3. I have lived here in prescott all my life, in fact I am a 3rd generation Prescottonian. And since all the Californians have been flocking in, the rates are way beyond the normal percentage increase.


Disagree with whom? There are three different people quoted in your reply. They were, I believe, talking about Phoenix area pricing, not Prescott. The reference to pricing in other parts of the country was a comparison to other large cities around the country, not Littleville, Iowa. The wages may or may not support the pricing here, but the extended Phoenix metro area is pulling 60,000+ permits a year. I'm guessing that people aren't qualifying for those homes with food stamps.
Link Posted: 5/11/2005 5:03:50 PM EST
[Last Edit: 5/11/2005 5:04:03 PM EST by 556_Chowder]
i bought my queen creek house in nov. 2003 at $128,000. now sells for $210,000
Link Posted: 5/11/2005 5:14:26 PM EST
[Last Edit: 5/12/2005 5:13:53 AM EST by K-9]
For those of you that are complaining about the rise in the price of a home here in Phoenix, give it a break!

Get on the band wagon and do it ASAP.
Once you purchase that home you will no longer be one of the whiners, and will be glade the price of you home is going up, you just made you a good profit.

Homes are going up and yea it cant last forever, but if you wait to buy when the prices level out you will be paying top dollar and wont benefit from this boom.

I want to buy another!!


Link Posted: 5/11/2005 5:30:00 PM EST

Originally Posted By jwrig:


Disagree with whom? There are three different people quoted in your reply. They were, I believe, talking about Phoenix area pricing, not Prescott. The reference to pricing in other parts of the country was acomparison to other large cities around the country, not Littleville, Iowa. The wages may or may not support the pricing here, but the extended Phoenix metro area is pulling 60,000+ permits a year. I'm guessing that people aren't qualifying for those homes with food stamps.



The author of this thread does not have Phoenix listed exclusivley.
He says "WTF is with house prices???" In this Arizona forum.
Link Posted: 5/11/2005 7:34:46 PM EST



Originally Posted By Pantera:

Originally Posted By jwrig:


Disagree with whom? There are three different people quoted in your reply. They were, I believe, talking about Phoenix area pricing, not Prescott. The reference to pricing in other parts of the country was acomparison to other large cities around the country, not Littleville, Iowa. The wages may or may not support the pricing here, but the extended Phoenix metro area is pulling 60,000+ permits a year. I'm guessing that people aren't qualifying for those homes with food stamps.



The author of this thread does not have Phoenix listed exclusivley.
He says "WTF is with house prices???" In this Arizona forum.




I agree. The points that the three people (that you quoted in your post) made were in reference to the greater Phoenix market. Your disagreement with their opinion was, presumably, predicated on your experience in the Prescott market. Two different markets. Sorry, not trying to trash you, just trying to figure out the basis for your disagreement with their statements/opinions. Not trying to trash your town either. It's a gorgeous place. Hence, the high demand/appeal/prices.

Peace.
Link Posted: 5/11/2005 7:42:48 PM EST
No problem. Sorry I goofed on the qoute, I am not used to using the quote feature here.
I fixed it.

By the way, I like the Stang !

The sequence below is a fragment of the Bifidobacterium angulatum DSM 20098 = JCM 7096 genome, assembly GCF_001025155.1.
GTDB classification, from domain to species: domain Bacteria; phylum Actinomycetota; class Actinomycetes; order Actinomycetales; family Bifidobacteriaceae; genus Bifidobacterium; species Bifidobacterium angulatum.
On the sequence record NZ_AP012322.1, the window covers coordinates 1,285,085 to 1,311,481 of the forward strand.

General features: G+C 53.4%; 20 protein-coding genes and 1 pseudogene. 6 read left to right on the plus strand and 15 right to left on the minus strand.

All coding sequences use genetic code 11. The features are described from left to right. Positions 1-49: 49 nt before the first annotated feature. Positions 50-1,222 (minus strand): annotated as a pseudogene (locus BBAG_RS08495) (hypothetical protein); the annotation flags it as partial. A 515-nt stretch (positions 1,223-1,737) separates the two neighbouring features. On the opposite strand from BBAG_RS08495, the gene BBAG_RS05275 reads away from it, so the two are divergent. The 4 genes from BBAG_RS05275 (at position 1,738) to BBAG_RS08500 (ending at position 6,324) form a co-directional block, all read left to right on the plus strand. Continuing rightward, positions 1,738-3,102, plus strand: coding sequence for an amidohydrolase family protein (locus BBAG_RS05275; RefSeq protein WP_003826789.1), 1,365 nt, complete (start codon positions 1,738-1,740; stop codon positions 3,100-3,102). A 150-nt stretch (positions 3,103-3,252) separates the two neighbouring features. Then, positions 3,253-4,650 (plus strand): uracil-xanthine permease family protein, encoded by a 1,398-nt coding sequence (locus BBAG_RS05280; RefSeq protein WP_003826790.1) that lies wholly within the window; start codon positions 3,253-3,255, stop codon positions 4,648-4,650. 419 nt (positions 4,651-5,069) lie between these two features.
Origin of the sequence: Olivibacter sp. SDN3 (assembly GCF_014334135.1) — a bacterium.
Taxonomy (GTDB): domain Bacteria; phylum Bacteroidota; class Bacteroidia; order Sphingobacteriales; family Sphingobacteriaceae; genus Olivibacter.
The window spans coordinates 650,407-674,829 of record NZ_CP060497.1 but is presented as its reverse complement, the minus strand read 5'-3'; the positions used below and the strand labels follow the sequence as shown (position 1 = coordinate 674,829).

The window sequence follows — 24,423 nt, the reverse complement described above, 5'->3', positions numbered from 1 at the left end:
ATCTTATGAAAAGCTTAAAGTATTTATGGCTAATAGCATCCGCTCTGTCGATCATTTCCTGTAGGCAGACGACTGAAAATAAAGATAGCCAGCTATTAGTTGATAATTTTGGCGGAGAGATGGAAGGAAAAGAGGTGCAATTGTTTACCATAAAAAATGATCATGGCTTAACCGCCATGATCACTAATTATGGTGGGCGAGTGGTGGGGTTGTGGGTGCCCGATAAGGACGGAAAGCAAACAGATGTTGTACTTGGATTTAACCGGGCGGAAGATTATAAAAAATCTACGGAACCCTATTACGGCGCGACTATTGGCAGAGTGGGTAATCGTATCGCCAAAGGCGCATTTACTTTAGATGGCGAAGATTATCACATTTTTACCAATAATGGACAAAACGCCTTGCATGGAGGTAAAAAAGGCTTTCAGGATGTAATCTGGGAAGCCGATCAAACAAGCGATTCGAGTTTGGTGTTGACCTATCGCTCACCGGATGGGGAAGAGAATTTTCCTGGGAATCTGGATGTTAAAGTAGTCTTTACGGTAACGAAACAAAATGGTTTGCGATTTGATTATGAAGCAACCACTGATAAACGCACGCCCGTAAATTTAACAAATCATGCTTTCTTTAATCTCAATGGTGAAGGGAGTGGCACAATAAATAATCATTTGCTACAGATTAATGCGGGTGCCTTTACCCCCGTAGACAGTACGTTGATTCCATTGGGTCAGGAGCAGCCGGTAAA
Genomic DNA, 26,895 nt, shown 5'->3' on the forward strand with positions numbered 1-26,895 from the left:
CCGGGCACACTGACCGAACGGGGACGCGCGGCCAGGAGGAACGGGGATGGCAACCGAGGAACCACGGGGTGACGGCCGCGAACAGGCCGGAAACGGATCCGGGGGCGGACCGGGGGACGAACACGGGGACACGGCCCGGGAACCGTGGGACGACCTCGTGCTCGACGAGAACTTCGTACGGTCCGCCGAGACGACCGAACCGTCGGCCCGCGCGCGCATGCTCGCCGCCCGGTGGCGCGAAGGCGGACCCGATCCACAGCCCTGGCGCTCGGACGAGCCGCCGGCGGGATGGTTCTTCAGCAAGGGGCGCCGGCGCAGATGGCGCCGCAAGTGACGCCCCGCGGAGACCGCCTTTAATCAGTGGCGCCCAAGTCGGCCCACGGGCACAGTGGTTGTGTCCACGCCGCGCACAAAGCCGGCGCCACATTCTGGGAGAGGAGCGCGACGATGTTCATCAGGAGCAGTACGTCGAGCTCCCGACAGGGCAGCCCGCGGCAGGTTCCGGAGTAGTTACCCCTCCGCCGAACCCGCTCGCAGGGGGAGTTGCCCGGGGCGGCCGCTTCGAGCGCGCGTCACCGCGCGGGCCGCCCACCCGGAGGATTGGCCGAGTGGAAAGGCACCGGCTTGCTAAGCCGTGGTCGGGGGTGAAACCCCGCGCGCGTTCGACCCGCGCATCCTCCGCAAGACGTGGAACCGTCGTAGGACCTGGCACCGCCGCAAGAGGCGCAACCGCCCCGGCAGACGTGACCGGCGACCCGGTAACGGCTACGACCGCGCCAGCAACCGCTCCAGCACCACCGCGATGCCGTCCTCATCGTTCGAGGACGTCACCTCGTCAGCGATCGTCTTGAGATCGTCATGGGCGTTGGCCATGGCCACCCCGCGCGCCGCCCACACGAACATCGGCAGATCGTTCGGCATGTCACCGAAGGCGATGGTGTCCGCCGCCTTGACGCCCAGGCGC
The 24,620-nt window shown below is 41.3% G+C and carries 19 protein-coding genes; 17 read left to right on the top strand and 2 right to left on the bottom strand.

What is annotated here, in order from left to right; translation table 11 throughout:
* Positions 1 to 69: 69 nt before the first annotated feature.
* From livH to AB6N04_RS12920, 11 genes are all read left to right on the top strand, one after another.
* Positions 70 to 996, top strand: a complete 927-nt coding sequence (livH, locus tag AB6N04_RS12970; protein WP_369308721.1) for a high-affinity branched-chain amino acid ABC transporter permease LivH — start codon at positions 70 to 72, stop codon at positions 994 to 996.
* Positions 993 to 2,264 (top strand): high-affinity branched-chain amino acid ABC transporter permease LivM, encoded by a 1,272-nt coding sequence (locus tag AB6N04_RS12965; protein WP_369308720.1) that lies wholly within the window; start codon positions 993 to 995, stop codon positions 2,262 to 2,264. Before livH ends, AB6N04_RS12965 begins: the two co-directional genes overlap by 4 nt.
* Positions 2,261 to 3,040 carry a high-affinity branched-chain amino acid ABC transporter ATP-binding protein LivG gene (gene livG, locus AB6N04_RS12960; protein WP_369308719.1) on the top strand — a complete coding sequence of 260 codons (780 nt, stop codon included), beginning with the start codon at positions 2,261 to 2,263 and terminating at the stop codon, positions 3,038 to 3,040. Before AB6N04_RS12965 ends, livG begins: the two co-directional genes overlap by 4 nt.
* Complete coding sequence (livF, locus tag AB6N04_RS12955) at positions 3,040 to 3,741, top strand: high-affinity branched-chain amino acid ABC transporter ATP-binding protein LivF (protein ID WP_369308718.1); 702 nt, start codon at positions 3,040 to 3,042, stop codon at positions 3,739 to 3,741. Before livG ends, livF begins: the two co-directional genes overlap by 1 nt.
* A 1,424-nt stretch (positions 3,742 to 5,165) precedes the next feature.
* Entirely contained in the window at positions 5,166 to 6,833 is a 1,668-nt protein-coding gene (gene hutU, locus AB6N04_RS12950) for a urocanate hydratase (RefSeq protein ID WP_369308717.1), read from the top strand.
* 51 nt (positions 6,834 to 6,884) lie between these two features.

Here is a pic of my first child
Link Posted: 5/11/2005 7:51:41 PM EST



By the way, I like the Stang !

Here is a pic of my first child
img.photobucket.com/albums/v324/Pantera_351/Pict0005.jpg




WOW! Now that's a ride. Very nice! If I had something that fast, my seats would have pucker marks.
Link Posted: 5/11/2005 8:54:13 PM EST

Originally Posted By FirearmTom1:


[snip]There will also be a increase of apartments that will try to rezone and become "Condos". This is a trend that started in CA for the same reason.[snip]


Tom



These aren't bad options for some poeple.

A friend of mine just bought one of these types in Mesa (Country Club & US 60 area). It was an apartment complex that was turned into a condominium complex. His one bedroom condo was (IIRC) $65,000. It's not much, but he can afford it and he's building equity.

Gotta start somewhere. I think he's doing much better than if he just continued to rent.
Link Posted: 5/11/2005 10:51:35 PM EST
Sorry, I should have been more specific. I am looking in the Phoenix area. I want South Scottsdale, North Phx, Peoria or Queen Creek.

Link Posted: 5/12/2005 4:21:56 AM EST
Its always amazing to me how many people WANT to stay in Phoenix, however, I guess its really a blessing for the rest of us.
Link Posted: 5/12/2005 6:15:39 AM EST
Thanks jwrig.
Problem is, I can't drive it anymore because the traffic is so thick.
Link Posted: 5/12/2005 9:35:57 AM EST

Originally Posted By FirearmTom1:
I bought some rental homes in Dec of 2003 that have doubled in value in the short year and a half.

I wish that I had even more.

I feel sorry for people that said they will buy a house next year. You could not save money fast enough to make up the difference.

The only thing that will hurt home values is a drastic increase with interest rates.

People don't seem to care about the price of the house, it is always the "payment" they are worried about.

There will also be a increase of apartments that will try to rezone and become "Condos". This is a trend that started in CA for the same reason.

Good luck.

I have a rental come available every so often, so if you are looking on the northwest side (Peoria) send me an IM or email.

I current have a friend with one available in Suprise.

Tom



IM inbound
Link Posted: 5/12/2005 10:40:52 AM EST

Originally Posted By jwrig:


Originally Posted By Pantera:

Originally Posted By jwrig: